Henry Allingham

Henry Allingham, the world’s oldest man and one of the last surviving World War I servicemen, has died at the age of 113, his care home has said.

Mr Allingham served with the Royal Naval Air Service in WWI, later transferring to the Royal Air Force at the time of its creation

Last month, Mr Allingham, born in 1896, became the world’s oldest man.

The Queen said he was “one of the generation who sacrificed so much for us all”.

A spokeswoman for Buckingham Palace said the Queen’s “thoughts are with his family during this time”.

Bosses at his Brighton care home said everybody was “saddened by Henry’s loss and our sympathy goes to his family”.

His funeral will take place later this month at St Nicholas’ Church in Brighton.

Mr Allingham, whose life has spanned three centuries and six monarchs, has five grandchildren, 12 great-grandchildren, 14 great-great grandchildren and one great-great-great grandchild.

His wife Dorothy, who he was married to for more than half a century, died in 1970.

Prime Minister Gordon Brown paid tribute to the war hero, calling him a “tremendous character”.

“I had the privilege of meeting Henry many times. He was a tremendous character, one of the last representatives of a generation of tremendous characters,” he said.

He added: “My thoughts are with his family as they mourn his passing but celebrate his life.”

And Prince Charles described Mr Allingham as “belonging to that incredible generation who did so much for their country”.

A Clarence House spokesman said: “The Prince of Wales was sad to hear of the death of Henry Allingham this morning.

“We owe him a huge debt of gratitude for all he has done.”

A minute’s silence was held at Lord’s to mark his passing before play got under way on the third day of the second Ashes test.

‘War memories’

He joined the Royal Navy Air Service in September 1915 and served in Ypres before transferring to the RAF in April 1918.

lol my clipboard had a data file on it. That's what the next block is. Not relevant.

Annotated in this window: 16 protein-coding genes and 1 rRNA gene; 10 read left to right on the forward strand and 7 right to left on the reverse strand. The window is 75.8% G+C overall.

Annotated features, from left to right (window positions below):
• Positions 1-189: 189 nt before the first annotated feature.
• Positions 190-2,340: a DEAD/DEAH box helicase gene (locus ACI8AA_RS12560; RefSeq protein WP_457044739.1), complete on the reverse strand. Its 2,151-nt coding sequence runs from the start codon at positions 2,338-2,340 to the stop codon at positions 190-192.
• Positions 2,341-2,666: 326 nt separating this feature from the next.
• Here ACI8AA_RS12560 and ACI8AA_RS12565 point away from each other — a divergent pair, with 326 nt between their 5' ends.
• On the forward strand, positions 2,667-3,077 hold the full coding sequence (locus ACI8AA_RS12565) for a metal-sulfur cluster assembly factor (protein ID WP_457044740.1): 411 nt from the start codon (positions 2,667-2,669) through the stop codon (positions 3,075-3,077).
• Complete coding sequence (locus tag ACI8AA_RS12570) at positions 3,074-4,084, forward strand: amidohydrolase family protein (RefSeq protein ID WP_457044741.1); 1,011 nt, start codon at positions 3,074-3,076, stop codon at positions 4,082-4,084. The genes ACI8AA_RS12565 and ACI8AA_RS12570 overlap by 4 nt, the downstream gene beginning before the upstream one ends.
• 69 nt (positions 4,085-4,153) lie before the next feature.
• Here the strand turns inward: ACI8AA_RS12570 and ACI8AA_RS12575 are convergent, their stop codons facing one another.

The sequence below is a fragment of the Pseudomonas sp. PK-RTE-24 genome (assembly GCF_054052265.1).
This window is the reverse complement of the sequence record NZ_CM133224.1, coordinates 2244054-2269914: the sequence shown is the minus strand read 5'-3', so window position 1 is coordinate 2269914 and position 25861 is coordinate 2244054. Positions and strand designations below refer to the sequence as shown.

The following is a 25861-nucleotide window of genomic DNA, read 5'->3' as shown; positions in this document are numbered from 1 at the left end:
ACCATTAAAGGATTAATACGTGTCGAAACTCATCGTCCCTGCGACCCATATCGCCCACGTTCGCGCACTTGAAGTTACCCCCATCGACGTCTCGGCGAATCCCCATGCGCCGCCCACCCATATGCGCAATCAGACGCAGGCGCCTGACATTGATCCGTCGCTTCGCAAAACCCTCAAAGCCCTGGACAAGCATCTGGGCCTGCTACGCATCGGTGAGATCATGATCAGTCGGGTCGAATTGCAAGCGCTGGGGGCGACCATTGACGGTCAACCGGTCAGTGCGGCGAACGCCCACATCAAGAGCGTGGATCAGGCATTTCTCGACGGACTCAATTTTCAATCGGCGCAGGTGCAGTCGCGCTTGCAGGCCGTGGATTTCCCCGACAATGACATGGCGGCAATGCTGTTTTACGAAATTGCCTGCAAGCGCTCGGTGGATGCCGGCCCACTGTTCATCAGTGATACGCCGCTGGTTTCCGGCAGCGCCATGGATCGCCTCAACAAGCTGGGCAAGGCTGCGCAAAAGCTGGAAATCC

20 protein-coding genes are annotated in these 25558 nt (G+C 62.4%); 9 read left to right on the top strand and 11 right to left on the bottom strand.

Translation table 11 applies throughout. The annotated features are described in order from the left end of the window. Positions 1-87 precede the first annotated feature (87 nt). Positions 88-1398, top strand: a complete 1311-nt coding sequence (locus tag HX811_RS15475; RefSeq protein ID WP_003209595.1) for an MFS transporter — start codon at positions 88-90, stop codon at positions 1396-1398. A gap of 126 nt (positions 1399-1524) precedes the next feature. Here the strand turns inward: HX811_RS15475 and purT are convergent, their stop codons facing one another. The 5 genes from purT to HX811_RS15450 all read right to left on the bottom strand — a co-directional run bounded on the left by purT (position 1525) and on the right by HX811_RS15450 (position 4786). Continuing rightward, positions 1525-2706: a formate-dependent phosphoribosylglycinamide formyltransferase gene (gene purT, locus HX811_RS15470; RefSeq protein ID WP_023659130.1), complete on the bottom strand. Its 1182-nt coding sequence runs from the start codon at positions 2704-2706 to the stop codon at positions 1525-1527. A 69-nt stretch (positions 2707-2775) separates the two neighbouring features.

In November last year, he took part in ceremonies to mark the 90th anniversary of the end of WWI. Speaking before events began, Mr Allingham said he couldn’t forget the war even if he wanted to.

“I saw too many things I would like to forget but I never will forget them, I never can forget them,” he said.

For decades, he buried his war memories, avoiding reunions and refusing to discuss the events with his family.

But, in 2005, he was persuaded to unveil an RAF memorial in France and decided it would have been disrespectful to his former comrades to refuse.

This was followed by numerous honours and accolades.He was given a doctorate in engineering from Southampton Solent University and was made an honorary freeman of Brighton and Hove.

He was also made an honorary member of the Royal Naval Association, received a Legion d’Honneur and published his life story.

Last month, the Royal Navy hosted a 113th birthday party on HMS President in London for his family, close friends and members of the Royal Navy and Royal Air Force.

That was the last time his nephew Ronald Cator saw him.

Mr Cator said his uncle looked “very, very frail. He went downhill in the last few months.”

“He used to sleep a lot at the end. He wanted to pass away, poor old boy.”


Dennis Goodwin, founder of the First World War Veterans’ Association, led the tributes to Mr Allingham, the last survivor of the Battle of Jutland and his old friend.

“Henry was truly a gentleman – his strength of character, his purpose. He left quite a legacy to the nation of memories of what it was like to have been in WWI,” he said.

Veterans minister Kevan Jones said he was “greatly saddened” to hear of Mr Allingham’s death.

“For one of his age, his vigour for life was extraordinary,” he said.

“I was humbled to meet somebody who had led such an amazing life and we owe such a huge debt of gratitude to him and his generation.”

Graham Mottram at the Fleet Air Arm Museum in Yeovilton said Mr Allingham was the “highest example” of a military man, who will be remembered for his “total even-handedness” in treating his colleagues in the forces, irrespective of age and rank.

Robert Leader, chief executive of St Dunstan’s care home in Ovingdean, near Brighton, said: “He was very active right up to his final days, having recently celebrated his 113th birthday on HMS President, surrounded by family.

“As well as possessing a great spirit of fun, he represented the last of a generation who gave a very great deal for us.

“Henry made many friends among the residents and staff at St Dunstan’s. He was a great character and will be missed.”

Mr Allingham is survived by Harry Patch, who turned 111 last month and is now one of the last two British survivors of WWI.

Speaking from Fletcher House care home in Wells, Somerset, Mr Patch said he was “very sad at losing a friend”.


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